The benefits of learning in a time of lockdown
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We arrange our chairs around the kitchen table, tilt the computer screen so we can both see and press play.
Soon, our pens scratch on our notebook pages. My 19-year-old daughter and I are doing an online course together, An Introduction to Screenwriting, one of a range of free courses from Futurelearn.
Do I yearn to be a screenwriter? Does she?
Perhaps not, but it is an interesting, stimulating addition to our days. And who knows when these skills will come in handy in the future? I am tied to the house for the majority of my time, so I may as well make the best of it!
In the living room, my husband and other daughter are engaged in lively discussion about their free online theology course. Completing these courses alongside someone else in the family creates shared memories, a shared experience, too. It’s win win!
Lockdown really should be a little easier for creative types, shouldn’t it? After all, your imagination is still your own and is free to roam wherever it pleases. I can still write, musicians can play and compose, artists can find solace in their creativity, and I would argue that much of the gardening and home improvement going on around the Highlands springs from the same source – an urge to be productive, to have something to show for our lockdown months.
And yet the internet is full of discussion on how hard it has been to be creative. I have definitely struggled to meet my latest publisher’s deadline. People, understandably, feel worried and anxious, and worry and anxiety can be a real hindrance to creativity.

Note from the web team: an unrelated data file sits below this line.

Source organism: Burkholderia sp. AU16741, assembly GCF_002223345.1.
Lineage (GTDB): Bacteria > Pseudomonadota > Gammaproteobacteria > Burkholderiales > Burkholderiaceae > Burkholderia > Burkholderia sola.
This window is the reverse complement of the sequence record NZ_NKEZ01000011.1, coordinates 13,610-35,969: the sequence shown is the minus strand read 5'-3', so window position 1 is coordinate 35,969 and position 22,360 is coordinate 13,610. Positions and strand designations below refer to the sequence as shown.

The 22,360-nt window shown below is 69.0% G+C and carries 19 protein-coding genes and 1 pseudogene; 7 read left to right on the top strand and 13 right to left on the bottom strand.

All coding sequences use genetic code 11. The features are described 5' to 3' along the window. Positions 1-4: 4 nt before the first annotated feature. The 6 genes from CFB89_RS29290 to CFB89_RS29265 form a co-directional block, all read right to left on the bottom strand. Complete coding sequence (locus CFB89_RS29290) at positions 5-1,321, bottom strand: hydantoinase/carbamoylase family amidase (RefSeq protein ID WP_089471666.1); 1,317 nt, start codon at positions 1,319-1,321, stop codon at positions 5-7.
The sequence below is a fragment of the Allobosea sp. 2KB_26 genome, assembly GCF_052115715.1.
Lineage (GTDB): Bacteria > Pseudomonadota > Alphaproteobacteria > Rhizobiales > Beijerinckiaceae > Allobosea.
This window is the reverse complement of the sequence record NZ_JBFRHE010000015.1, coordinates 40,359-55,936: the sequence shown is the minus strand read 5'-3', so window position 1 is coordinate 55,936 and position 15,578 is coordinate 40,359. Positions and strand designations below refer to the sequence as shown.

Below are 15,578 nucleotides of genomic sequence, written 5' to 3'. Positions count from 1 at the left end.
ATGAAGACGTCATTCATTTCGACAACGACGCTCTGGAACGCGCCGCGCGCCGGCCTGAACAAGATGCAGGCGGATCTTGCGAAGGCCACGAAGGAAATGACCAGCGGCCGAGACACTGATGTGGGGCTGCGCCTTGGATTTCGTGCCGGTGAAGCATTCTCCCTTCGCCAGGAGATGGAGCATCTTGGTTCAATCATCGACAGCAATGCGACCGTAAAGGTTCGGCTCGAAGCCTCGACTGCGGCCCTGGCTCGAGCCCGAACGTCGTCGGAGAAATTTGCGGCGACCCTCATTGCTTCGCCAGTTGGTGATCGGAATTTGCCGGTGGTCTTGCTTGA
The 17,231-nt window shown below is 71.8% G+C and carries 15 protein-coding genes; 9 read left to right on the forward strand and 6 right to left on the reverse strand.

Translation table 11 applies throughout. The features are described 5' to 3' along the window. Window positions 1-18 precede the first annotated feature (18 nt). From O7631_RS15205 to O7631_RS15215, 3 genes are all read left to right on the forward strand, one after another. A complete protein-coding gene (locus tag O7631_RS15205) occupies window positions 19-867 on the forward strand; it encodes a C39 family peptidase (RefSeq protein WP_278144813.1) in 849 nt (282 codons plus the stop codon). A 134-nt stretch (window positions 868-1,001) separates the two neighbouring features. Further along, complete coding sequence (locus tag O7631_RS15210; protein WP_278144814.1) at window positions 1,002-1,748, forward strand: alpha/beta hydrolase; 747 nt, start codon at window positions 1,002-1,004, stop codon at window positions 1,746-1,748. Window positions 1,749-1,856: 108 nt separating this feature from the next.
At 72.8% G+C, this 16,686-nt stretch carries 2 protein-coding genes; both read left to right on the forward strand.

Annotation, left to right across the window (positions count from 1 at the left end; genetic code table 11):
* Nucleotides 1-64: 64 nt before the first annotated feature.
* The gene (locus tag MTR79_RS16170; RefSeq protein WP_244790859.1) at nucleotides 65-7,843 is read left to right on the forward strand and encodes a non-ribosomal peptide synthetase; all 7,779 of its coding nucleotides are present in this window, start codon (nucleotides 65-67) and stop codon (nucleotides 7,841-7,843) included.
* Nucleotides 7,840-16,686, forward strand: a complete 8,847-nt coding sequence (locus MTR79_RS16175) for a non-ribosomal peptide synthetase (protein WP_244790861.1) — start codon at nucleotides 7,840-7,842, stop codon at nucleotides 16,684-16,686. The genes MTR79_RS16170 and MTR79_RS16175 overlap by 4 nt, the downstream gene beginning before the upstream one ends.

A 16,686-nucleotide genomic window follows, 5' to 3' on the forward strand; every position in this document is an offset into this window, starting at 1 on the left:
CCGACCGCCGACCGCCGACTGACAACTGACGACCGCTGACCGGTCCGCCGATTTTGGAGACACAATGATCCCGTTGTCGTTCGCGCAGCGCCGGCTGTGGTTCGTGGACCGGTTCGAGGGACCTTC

Of course, I’d prefer sitting in an actual theatre to glaring at a screen, but for the time being, this will have to do
None of this is rocket science. Which is why, in my humble opinion, the short online courses come into their own at this time. There are three reasons for this:
1. Learning new skills is good for us. We develop a sense of achievement and it stimulates our thinking.
2. It gives us something new to talk about to those around us. I am sure my husband and other children will be captivated by arguments of traditional three-act structure versus non-conventional storytelling on screen… All right, they probably won’t! But while we are all caught in the no-man’s-land between internet guinea pig memes and the depressing newsreel of Covid casualties, a new subject of conversation is surely very welcome.
3. Most crucially for me, it has given structure to my day. We all crave routine, and even though I am a fairly sociable extrovert, I am at my best with a predictable order to my day. Doing the course has helped with that.
There is a wide range of free courses on offer. Futurelearn provides the one I am doing, and it lists 476 free online courses, delivered in collaboration with some of the country’s best universities. With university level literature courses on Shakespeare, Burns, Scott and Austen as well as the Book of Kells, I think I will be kept busy for a while.
The Open University runs its own programme of free courses at www.open.edu/openlearn/free-courses/full-catalogue and as you may expect from such a reputable source, the quality and range of courses is staggering. They certainly know what they’re doing with remote learning!
There are other providers, of course; this list is by no means exhaustive, but it should give you a head-start.
And don’t forget to reward yourself too. I’ve been so impressed with the National Theatre’s live streamed performances of One Man Two Guvnors and Jane Eyre. As I write, lockdown has been extended for another three weeks and I can’t wait to watch Treasure Island tonight.
I am more than happy to donate to cash-strapped arts organisations for the privilege of watching their output. In addition, via social media, we can still exchange views with others about what we have seen and heard. Of course, I’d prefer sitting in an actual theatre to glaring at a screen, but for the time being, this will have to do – and I am immensely grateful for what is on offer.
Why don’t you join me?
Look out for: Tain writer CC Hutton’s Blàs of the Highlands – one heart-warming year, one offbeat community in the rural Scottish Highlands. Blàs is a village under threat. Can Stroma and her friends save their quaint and quirky way of life?
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